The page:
“Leave You Alone”
Add a romantic ballad crooner to the hats Brown wears Different Man. A mix of sentimentality and swagger puts it somewhere between John Michael Montgomery’s heart songs and the kind of material that could launch hopeful modern pop to notoriety.
Punchy, rock-inspired sounds — first concocted by Hank Williams Jr. and pushed into the new millennium by Shelton’s “God’s Country” — set the tone for another balance between Brown’s country allegiance and his gender chameleon.
Much has been written about “One Mississippi” — namely its feel-good backstory. It started when then-unknown singer-songwriter Levon Gray tagged Brown in an Instagram post and ended with Brown asking Ernest K. Smith and Jesse Frasure for a favor.
“I asked them if they would write with [me and] a new writer no one in Nashville had heard of before. They gave him a chance, and it was kind of like his audition,” Brown said. country now. “He came into the writing session with the title ‘One Mississippi.’ I kind of sat back and let him take charge, to see how he was going to do.”
The steamy single reached No. 1 in March on both Billboard and Country Aircheck/Mediabase country broadcast charts.
“Drunk or Dreamer”
The easy-listening (and easy-living) energy sets this whimsical waltz apart, which nine months from now will rival Brian Kelley’s solo material for the headliner of your summer 2023 playlist.
“Losing You” fits the smooth R&B and pop-country mold that brought Brown to dance. Like Brown’s earlier songs in this vein, it’s lyrically stronger than many of his so-called “bro country’s” most maligned tracks.
Brown’s previously mentioned reverence for Travis and other more traditional legends shines here more than ever. Even the pickiest critics of modern, radio-friendly country music should give this ideal platform for Brown’s baritone delivery a fair shake.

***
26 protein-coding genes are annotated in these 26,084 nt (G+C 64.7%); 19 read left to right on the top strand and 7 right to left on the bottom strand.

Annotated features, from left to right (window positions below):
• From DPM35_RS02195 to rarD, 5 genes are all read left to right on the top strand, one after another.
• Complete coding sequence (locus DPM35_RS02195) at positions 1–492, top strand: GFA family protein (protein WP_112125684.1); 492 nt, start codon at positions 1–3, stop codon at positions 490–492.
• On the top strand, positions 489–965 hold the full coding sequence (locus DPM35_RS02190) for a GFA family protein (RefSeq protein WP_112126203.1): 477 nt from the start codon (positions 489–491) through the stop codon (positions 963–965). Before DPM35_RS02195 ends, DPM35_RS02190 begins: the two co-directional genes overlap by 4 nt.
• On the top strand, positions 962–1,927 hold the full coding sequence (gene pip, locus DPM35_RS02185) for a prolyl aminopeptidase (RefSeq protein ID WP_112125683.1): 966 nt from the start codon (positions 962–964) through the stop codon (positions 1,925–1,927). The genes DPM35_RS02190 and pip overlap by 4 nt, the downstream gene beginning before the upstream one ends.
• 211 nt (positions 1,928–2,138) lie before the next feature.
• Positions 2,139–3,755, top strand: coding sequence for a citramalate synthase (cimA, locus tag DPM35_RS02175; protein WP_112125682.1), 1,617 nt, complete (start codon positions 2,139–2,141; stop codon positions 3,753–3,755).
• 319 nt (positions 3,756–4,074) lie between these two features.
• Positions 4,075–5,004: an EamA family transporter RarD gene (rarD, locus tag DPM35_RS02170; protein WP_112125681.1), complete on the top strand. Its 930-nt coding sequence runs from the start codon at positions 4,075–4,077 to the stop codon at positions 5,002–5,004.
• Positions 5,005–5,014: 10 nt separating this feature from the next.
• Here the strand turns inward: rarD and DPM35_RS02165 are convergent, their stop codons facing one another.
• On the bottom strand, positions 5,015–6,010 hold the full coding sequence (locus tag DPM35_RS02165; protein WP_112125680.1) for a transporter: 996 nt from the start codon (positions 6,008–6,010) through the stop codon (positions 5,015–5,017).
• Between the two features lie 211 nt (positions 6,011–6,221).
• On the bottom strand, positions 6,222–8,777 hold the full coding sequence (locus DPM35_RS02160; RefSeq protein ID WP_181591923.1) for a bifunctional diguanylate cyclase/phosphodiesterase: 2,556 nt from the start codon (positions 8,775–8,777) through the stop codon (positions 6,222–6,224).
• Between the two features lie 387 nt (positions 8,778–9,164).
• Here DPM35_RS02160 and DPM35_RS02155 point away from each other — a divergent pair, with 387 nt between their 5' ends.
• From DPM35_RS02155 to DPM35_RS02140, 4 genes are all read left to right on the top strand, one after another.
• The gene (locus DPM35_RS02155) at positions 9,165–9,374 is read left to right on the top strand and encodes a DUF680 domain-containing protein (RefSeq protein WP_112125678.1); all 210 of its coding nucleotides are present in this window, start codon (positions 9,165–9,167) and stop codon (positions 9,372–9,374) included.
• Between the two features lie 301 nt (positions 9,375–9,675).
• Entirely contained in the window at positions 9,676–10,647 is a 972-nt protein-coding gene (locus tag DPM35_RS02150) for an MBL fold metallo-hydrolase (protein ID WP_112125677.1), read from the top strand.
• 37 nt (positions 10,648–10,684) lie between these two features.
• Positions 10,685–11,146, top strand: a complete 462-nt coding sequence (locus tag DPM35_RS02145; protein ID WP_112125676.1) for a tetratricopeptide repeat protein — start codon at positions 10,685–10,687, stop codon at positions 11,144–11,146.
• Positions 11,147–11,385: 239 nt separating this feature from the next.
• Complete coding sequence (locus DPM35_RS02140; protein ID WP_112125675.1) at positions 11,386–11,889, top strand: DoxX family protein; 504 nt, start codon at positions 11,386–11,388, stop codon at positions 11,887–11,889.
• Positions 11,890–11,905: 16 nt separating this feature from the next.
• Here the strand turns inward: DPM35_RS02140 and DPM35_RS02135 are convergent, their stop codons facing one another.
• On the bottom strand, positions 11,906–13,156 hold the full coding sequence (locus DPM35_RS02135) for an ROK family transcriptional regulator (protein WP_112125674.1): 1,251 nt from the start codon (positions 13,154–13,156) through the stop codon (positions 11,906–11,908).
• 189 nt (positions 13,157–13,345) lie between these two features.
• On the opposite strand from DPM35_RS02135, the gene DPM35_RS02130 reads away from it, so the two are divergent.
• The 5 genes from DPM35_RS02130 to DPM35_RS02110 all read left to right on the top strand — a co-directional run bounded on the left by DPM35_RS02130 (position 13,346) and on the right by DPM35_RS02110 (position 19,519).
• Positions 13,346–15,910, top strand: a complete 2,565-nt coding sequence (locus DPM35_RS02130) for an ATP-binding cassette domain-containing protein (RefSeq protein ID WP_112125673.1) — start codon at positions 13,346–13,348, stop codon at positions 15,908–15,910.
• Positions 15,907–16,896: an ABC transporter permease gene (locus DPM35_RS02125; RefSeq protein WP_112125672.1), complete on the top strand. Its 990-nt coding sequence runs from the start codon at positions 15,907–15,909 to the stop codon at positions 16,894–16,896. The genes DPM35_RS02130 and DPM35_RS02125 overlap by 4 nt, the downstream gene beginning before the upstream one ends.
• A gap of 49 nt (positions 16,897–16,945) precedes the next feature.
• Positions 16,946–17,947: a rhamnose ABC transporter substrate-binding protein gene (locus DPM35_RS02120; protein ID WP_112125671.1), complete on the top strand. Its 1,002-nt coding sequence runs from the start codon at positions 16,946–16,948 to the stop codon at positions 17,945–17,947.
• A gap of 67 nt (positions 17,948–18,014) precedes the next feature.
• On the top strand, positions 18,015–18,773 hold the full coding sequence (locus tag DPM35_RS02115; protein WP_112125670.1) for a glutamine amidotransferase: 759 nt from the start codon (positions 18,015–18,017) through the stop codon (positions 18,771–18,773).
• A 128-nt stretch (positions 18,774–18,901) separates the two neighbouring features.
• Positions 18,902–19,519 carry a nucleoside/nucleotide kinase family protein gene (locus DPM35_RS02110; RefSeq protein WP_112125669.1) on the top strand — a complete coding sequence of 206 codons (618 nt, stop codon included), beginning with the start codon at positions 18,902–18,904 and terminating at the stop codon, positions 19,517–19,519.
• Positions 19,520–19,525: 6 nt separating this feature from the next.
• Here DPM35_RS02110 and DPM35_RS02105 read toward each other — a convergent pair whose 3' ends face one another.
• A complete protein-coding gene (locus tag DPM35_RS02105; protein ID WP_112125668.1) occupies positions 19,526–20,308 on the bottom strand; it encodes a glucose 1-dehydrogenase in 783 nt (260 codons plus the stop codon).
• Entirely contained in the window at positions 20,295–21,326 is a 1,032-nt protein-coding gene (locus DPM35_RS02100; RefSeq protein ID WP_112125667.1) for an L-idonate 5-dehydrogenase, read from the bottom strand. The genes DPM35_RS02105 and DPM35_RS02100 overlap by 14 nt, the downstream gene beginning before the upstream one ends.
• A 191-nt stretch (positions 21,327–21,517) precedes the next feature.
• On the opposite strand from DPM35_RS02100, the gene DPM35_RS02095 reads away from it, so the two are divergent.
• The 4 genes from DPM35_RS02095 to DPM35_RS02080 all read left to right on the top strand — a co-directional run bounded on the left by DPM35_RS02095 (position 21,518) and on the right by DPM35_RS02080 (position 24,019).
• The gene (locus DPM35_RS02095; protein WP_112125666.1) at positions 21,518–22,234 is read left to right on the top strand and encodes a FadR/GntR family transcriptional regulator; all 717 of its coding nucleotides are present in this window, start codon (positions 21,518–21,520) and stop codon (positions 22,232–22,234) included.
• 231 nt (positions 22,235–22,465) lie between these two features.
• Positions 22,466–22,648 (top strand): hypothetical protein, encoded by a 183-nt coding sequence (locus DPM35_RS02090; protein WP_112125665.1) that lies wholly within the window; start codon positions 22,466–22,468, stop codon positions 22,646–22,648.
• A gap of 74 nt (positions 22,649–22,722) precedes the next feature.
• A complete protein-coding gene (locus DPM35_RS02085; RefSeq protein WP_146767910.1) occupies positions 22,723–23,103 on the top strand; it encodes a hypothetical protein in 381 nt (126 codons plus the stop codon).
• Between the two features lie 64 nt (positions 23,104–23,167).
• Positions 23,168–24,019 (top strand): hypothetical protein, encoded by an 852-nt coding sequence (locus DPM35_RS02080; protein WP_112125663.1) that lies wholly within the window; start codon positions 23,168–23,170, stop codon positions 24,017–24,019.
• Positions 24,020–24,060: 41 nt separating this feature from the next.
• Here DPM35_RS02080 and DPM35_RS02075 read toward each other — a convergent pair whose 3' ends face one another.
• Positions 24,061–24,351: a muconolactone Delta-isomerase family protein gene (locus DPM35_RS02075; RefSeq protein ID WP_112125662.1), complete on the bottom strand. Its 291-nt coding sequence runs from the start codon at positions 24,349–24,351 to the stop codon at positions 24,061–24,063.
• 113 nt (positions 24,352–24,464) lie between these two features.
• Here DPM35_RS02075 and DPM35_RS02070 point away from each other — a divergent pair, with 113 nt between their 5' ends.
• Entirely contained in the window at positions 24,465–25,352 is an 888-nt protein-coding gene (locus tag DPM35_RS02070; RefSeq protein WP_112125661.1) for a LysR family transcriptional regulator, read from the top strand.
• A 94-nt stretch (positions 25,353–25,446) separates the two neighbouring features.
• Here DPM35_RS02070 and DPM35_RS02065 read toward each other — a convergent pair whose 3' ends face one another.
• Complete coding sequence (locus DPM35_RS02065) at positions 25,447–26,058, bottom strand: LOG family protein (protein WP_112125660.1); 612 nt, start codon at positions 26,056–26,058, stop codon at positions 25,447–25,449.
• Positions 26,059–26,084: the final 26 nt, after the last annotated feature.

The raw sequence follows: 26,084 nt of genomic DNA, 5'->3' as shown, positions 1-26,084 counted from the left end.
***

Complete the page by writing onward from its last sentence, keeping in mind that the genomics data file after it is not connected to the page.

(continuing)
It is one of two songs on the album (with “Thank God” being the other) not co-written by Brown.
“Pop’s Last Name”
One of Brown’s most personal songs to date tells the story of Steve Allen Brown: the maternal grandfather who helped raise him. The brown eldest died on September 11, 2020 – almost two years to the day Different Man‘s release– at age 65.
“My dad was my last grandfather and he just passed away last year, but he was my only father figure because my dad’s been in jail since I was a kid so he’s the one who came and learned baseball, you know, took me on the records,” Brown said. Country Radio Today with Kelleigh Bannen. “I talk about it in the song, going through the battlefield, there was this statue, because the Civil War happened in Fort Oglethorpe, Georgia, on the battlefield. And there were these statues and he always acted like the statue was talking to me when I was young I remembered that… But when I was going through child abuse and stuff with my stepdad and stuff he was there for … I wasn’t going to go to baseball practice one day, he came and took me out of the house and said, ‘He’s coming with me.’ [He] was just a great father figure. And so I had to write a song about him.”
“The Devil Doesn’t Even Bother”
In the tradition of Johnny Cash, Brown adopts a talking blues delivery for a galloping mix of hip-hop reference points and the latter half of the country-western equation.
“Nothing I Would Change”
One final twist loosely fits the same mold as Midland and Jon Pardi’s breeze takes the country back.
It’s another showpiece of Brown’s vocal adaptability and storytelling ability. Additionally, of the album’s most rooted elements, it sounds the most like a potential radio hit.
Brown brings it all home, capping a 17-song journey with a pop-country banger who declares his heart is in Georgia no matter where he lays his head.